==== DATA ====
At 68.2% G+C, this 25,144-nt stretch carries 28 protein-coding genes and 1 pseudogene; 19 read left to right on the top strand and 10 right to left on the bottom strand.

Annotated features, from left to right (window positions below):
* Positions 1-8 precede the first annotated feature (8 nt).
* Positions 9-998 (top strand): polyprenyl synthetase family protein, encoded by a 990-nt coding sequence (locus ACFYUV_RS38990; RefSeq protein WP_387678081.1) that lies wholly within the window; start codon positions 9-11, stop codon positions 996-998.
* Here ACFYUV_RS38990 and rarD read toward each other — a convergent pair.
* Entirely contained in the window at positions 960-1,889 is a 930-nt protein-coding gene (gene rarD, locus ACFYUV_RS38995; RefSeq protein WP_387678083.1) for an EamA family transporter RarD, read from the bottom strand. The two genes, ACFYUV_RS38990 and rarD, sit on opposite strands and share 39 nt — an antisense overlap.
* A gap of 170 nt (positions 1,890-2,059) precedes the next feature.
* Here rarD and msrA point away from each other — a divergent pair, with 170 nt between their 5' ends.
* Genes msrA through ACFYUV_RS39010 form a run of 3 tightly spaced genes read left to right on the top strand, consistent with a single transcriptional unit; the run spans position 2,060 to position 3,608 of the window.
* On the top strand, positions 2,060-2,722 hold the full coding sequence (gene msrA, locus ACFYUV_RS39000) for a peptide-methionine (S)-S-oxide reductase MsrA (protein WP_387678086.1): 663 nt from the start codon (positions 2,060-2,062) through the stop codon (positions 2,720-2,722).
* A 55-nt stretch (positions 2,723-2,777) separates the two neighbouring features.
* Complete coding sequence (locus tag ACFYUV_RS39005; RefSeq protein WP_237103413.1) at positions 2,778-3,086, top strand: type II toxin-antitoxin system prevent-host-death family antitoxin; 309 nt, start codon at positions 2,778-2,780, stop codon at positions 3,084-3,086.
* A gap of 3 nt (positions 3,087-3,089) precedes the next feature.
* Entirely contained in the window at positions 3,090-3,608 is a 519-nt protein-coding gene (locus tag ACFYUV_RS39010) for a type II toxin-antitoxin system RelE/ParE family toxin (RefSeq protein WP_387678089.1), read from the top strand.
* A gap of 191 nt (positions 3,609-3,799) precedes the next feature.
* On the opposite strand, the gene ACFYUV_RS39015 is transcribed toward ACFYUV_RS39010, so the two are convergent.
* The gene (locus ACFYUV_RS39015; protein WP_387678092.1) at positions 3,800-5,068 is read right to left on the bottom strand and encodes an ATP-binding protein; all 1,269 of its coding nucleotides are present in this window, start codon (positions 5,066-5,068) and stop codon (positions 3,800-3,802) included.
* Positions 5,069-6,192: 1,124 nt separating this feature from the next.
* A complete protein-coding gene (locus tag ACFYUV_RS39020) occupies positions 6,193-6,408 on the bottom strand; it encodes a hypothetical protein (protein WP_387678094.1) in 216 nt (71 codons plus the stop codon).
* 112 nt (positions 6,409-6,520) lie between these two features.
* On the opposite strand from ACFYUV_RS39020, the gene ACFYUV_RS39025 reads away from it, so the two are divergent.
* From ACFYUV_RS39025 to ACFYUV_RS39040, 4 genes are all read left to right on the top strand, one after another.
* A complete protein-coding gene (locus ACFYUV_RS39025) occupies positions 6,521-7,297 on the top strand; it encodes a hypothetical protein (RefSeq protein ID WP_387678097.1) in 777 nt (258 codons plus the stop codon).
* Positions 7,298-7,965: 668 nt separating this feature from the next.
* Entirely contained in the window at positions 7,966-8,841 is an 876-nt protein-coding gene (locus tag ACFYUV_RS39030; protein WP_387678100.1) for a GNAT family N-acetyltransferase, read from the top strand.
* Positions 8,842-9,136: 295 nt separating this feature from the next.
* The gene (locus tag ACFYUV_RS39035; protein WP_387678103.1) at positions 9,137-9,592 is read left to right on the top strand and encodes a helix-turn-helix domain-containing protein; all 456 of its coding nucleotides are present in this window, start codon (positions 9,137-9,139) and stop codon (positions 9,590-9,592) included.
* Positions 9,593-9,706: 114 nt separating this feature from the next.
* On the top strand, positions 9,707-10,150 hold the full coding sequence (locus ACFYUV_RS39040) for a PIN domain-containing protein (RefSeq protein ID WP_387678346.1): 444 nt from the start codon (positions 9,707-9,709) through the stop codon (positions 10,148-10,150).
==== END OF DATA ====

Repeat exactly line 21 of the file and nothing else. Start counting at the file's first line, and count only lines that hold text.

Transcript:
* On the opposite strand from ACFYUV_RS39020, the gene ACFYUV_RS39025 reads away from it, so the two are divergent.